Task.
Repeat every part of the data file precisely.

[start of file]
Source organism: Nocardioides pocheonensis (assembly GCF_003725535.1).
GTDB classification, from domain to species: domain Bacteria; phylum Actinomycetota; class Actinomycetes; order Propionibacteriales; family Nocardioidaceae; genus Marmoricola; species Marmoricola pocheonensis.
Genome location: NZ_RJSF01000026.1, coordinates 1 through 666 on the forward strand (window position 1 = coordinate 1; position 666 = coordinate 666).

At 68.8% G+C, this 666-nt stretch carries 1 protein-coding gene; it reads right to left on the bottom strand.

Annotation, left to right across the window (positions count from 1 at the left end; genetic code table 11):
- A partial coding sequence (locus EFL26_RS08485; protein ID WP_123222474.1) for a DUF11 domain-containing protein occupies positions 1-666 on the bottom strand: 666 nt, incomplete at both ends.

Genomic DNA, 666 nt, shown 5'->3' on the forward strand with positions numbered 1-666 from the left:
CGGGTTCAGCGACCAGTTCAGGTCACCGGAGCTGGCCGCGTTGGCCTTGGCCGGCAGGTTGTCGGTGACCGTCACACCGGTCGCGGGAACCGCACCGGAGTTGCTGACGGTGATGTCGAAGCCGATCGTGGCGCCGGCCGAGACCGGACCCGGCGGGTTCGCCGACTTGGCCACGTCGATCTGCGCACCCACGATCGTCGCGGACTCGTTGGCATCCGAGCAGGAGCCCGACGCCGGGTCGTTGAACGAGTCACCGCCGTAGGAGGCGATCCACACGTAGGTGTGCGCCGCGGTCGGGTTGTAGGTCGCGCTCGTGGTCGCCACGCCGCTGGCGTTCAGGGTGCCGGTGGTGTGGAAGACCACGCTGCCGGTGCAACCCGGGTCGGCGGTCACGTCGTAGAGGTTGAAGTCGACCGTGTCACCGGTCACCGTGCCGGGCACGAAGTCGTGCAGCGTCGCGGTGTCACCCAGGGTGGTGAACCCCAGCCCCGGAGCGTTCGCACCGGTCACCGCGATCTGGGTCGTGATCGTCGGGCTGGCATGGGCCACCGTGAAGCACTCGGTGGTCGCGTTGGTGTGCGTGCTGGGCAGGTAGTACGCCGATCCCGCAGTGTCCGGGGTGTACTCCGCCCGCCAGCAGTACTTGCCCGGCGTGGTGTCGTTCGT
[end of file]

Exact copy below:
Source organism: Nocardioides pocheonensis (assembly GCF_003725535.1).
GTDB classification, from domain to species: domain Bacteria; phylum Actinomycetota; class Actinomycetes; order Propionibacteriales; family Nocardioidaceae; genus Marmoricola; species Marmoricola pocheonensis.
Genome location: NZ_RJSF01000026.1, coordinates 1 through 666 on the forward strand (window position 1 = coordinate 1; position 666 = coordinate 666).

At 68.8% G+C, this 666-nt stretch carries 1 protein-coding gene; it reads right to left on the bottom strand.

Annotation, left to right across the window (positions count from 1 at the left end; genetic code table 11):
- A partial coding sequence (locus EFL26_RS08485; protein ID WP_123222474.1) for a DUF11 domain-containing protein occupies positions 1-666 on the bottom strand: 666 nt, incomplete at both ends.

Genomic DNA, 666 nt, shown 5'->3' on the forward strand with positions numbered 1-666 from the left:
CGGGTTCAGCGACCAGTTCAGGTCACCGGAGCTGGCCGCGTTGGCCTTGGCCGGCAGGTTGTCGGTGACCGTCACACCGGTCGCGGGAACCGCACCGGAGTTGCTGACGGTGATGTCGAAGCCGATCGTGGCGCCGGCCGAGACCGGACCCGGCGGGTTCGCCGACTTGGCCACGTCGATCTGCGCACCCACGATCGTCGCGGACTCGTTGGCATCCGAGCAGGAGCCCGACGCCGGGTCGTTGAACGAGTCACCGCCGTAGGAGGCGATCCACACGTAGGTGTGCGCCGCGGTCGGGTTGTAGGTCGCGCTCGTGGTCGCCACGCCGCTGGCGTTCAGGGTGCCGGTGGTGTGGAAGACCACGCTGCCGGTGCAACCCGGGTCGGCGGTCACGTCGTAGAGGTTGAAGTCGACCGTGTCACCGGTCACCGTGCCGGGCACGAAGTCGTGCAGCGTCGCGGTGTCACCCAGGGTGGTGAACCCCAGCCCCGGAGCGTTCGCACCGGTCACCGCGATCTGGGTCGTGATCGTCGGGCTGGCATGGGCCACCGTGAAGCACTCGGTGGTCGCGTTGGTGTGCGTGCTGGGCAGGTAGTACGCCGATCCCGCAGTGTCCGGGGTGTACTCCGCCCGCCAGCAGTACTTGCCCGGCGTGGTGTCGTTCGT